The Angel of San Diego

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Chapter 14 - A Day Off

I wish I could tell you how much you mean to me, my Auburn Angel. I have never loved anyone as much as I love you. Our times together are too short and our times apart seem like years.

Robin was sitting on the porch glider with the most beautiful woman in the world in his arms. Her emerald green eyes were looking into his. She had a smile on her face.

I feel the same way, Robin. Kiss me before I wake up and discover this is only a dream.

He pulled her to him and bent his head toward hers. Then the bees came. There were millions of them. The Auburn Angel disappeared and he was running down that old familiar alley again.

He woke up with a start. The bees were back… and with a vengeance.

Evidently, they don’t like being shut behind the door, he thought.

“Why couldn’t they have waited a little longer? You at least could have waited until I had kissed her”, he said to them.

It took a little more concentration than normal to calm them down. At least it’s Saturday, he thought. No Hotline today. I can just kick back and relax.

He crawled out of bed, took a shower, and got dressed. He could hear Nancy playing her baby grand piano down in the living room.

What time is it? He looked at his watch. Ten thirty. He had slept a lot later than usual. Then he realized that it was the first night in a very long time he had been able to have an uninterrupted sleep. He was actually rested.

Even after being dead for eighteen months I didn’t feel this rested.

That raised his spirits. He was humming as he descended the staircase.

“Good morning, Nancy,” he chimed

“You’re in a good mood,” she replied. She stopped playing.

As he entered the living room he said, “Yes. It’s amazing what a little uninterrupted sleep will do for you.”

“I wouldn’t know about that. The last time I slept well was nineteen forty-seven. That’s when they invented the television.”

“I don’t understand. You don’t even own a TV,” He said.

“No, I don’t. I can’t even be in the same room with one. I have enough trouble with my neighbor’s TV now.”

“But I’ve never heard their TV. Your closest neighbor is an acre away.”

“It’s the way they’re built. The circuitry sends out frequencies that drive me crazy.”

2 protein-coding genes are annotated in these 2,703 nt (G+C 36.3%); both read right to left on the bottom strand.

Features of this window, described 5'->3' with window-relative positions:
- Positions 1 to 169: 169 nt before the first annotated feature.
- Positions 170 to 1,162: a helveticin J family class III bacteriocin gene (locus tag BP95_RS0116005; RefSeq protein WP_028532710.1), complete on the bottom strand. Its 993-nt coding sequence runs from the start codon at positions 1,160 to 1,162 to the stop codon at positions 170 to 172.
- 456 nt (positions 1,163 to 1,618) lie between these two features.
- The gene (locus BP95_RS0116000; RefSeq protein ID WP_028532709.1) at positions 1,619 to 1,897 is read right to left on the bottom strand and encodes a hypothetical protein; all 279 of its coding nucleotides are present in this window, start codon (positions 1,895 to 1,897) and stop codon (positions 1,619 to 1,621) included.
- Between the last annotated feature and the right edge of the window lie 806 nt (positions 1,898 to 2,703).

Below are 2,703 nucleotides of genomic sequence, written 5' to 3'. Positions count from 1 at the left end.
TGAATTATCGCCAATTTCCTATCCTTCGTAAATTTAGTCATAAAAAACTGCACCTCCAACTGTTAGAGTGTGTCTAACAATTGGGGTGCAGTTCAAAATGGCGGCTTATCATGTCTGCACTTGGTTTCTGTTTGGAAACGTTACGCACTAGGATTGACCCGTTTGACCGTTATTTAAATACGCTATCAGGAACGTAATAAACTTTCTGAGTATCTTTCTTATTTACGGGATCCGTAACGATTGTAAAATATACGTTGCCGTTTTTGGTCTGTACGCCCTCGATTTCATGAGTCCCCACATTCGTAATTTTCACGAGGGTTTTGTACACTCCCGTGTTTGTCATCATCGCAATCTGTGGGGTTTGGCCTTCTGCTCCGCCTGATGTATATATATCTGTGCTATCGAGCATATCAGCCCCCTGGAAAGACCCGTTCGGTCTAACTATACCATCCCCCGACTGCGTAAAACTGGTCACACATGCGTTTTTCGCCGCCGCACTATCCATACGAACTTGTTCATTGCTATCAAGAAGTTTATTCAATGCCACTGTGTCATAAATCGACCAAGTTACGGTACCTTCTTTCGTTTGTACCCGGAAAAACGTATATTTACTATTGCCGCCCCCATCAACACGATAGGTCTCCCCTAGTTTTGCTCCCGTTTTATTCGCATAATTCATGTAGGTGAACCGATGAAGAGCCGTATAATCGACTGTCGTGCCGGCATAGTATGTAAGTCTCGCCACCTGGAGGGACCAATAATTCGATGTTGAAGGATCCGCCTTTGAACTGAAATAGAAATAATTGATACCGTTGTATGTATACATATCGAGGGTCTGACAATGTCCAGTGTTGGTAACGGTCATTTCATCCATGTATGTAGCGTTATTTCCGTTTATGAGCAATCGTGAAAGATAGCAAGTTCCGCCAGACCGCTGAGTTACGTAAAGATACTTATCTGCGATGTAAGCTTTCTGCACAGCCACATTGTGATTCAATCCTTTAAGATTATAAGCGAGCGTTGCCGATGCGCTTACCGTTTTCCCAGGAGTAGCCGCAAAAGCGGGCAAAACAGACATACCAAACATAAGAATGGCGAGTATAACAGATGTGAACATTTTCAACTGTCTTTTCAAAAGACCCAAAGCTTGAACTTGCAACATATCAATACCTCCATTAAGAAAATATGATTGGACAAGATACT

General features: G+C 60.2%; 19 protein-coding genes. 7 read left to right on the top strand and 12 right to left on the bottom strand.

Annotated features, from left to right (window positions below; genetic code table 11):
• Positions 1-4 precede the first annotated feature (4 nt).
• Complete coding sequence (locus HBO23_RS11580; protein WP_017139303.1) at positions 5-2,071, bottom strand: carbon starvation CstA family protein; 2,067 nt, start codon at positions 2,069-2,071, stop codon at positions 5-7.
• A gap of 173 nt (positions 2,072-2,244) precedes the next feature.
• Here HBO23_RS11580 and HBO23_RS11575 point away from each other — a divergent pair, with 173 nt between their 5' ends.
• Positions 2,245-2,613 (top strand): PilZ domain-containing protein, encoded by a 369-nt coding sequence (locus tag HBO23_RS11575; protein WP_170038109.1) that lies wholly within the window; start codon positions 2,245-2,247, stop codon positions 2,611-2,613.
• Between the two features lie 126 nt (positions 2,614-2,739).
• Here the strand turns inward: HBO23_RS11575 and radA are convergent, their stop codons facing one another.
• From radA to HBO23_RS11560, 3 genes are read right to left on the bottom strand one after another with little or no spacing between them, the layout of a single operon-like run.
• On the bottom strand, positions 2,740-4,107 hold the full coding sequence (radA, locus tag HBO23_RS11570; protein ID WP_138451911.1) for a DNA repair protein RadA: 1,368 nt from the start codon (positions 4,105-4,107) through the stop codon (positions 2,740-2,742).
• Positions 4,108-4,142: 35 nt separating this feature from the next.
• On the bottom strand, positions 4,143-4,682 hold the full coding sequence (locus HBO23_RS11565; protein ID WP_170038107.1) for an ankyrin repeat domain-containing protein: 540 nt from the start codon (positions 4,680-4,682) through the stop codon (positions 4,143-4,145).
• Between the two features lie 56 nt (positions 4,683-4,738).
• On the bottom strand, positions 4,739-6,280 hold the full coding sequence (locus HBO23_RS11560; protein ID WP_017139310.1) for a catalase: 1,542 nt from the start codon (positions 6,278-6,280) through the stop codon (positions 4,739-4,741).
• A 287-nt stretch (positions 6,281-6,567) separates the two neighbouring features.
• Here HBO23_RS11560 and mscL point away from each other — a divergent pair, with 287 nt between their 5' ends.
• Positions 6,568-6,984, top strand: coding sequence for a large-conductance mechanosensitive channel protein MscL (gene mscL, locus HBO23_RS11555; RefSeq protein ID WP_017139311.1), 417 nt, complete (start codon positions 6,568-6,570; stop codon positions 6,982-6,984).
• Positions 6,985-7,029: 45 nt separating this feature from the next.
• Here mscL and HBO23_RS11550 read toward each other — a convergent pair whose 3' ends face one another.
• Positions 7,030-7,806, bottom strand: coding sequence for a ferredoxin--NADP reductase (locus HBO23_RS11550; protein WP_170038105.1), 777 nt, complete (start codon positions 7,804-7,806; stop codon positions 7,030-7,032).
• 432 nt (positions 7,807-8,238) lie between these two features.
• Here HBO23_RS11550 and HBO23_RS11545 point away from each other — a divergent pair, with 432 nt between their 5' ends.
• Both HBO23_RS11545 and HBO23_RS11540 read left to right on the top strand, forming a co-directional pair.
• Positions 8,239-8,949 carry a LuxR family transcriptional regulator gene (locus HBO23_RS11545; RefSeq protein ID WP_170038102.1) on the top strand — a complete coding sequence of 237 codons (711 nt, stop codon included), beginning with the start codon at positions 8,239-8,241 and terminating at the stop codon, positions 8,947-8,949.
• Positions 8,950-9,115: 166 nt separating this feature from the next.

“Like a dog and an ambulance siren?” he asked.

“Yes, it’s quite annoying. I’d howl about it, but it wouldn’t help,” she said half-joking.

“Is there anything…” he began.

“No. Nobody can. Short of wearing aluminum foil on my head, I just push the noise away. I can tolerate it a lot better now that I’m older, but it still adds its voice to the buzz which all keeps me from resting properly.”

“Maybe you could teach me that psychic healing technique you’ve told me about and I could help you.”

“You’ll learn that soon enough. Have you been practicing your breathing exercises?” she asked.

“Yes. I have studied the book you gave me, the Science of Breath, and I’m using those techniques daily.”

“Good. Oh. By the way, the Mercedes dealer called to say that your car will be ready and delivered in two weeks.”

“Wonderful. I can hardly wait. Not that I don’t appreciate you letting me use your car, Nancy.”

“I’m sure,” she said with mock sincerity. “Why so long? Didn’t they have one on the lot somewhere?”

“Special order; I wanted it customized just for me. You know, metallic blue paint, custom seats, stereo, classy interior – that kind of thing.”

“Seems like a lot of bother for just a car.” She said.

“The SLK isn’t just a car, Nancy. It’s a hard top convertible that drives like a sports car, but insures like a compact.”


“It’s a guy thing. We’re not just about aesthetics, we’re gadget brains. You know the technology side of things. A car isn’t just a car to a guy, it’s a way of life.”

“What you really mean is that it attracts girls.”

“Well, there is that,” he said grinning, “But truthfully… there’s only one woman I want to find. She’s been in my dreams… She’s so real…and yet, I wake up and it’s only a dream. I know it sounds crazy, but I know she’s real. She has to be… How crazy is that? Go ahead and laugh.”

Nancy didn’t laugh. “You know, Robin, she may be real.”


“What you might be experiencing is called dream-sharing. It’s when two people share the same dream.”

“Really…? What about the distance? What if she’s living in a foreign country? Is it possible to do that over thousands of miles?”

“I don’t know, but my late husband and I used to dream-share; sometimes as far as New York City. Personally, I think anything is possible once two hearts and minds have found each other.”

“Thanks for that. It gives me some hope anyway.”

The phone started ringing.

“Get the phone, will you please?” Nancy asked, “You men are more into the technology than we are.”

“Give me a break.” He went into the hallway to answer the phone. She just chuckled and began playing something by Brahms.

When he lifted the handset, a terrible sense of dread ran through his soul. He immediately dropped the receiver. It dangled against the wall on its cord.

The piano stopped playing. “What’s the matter, Robin?” Nancy sensed something was wrong.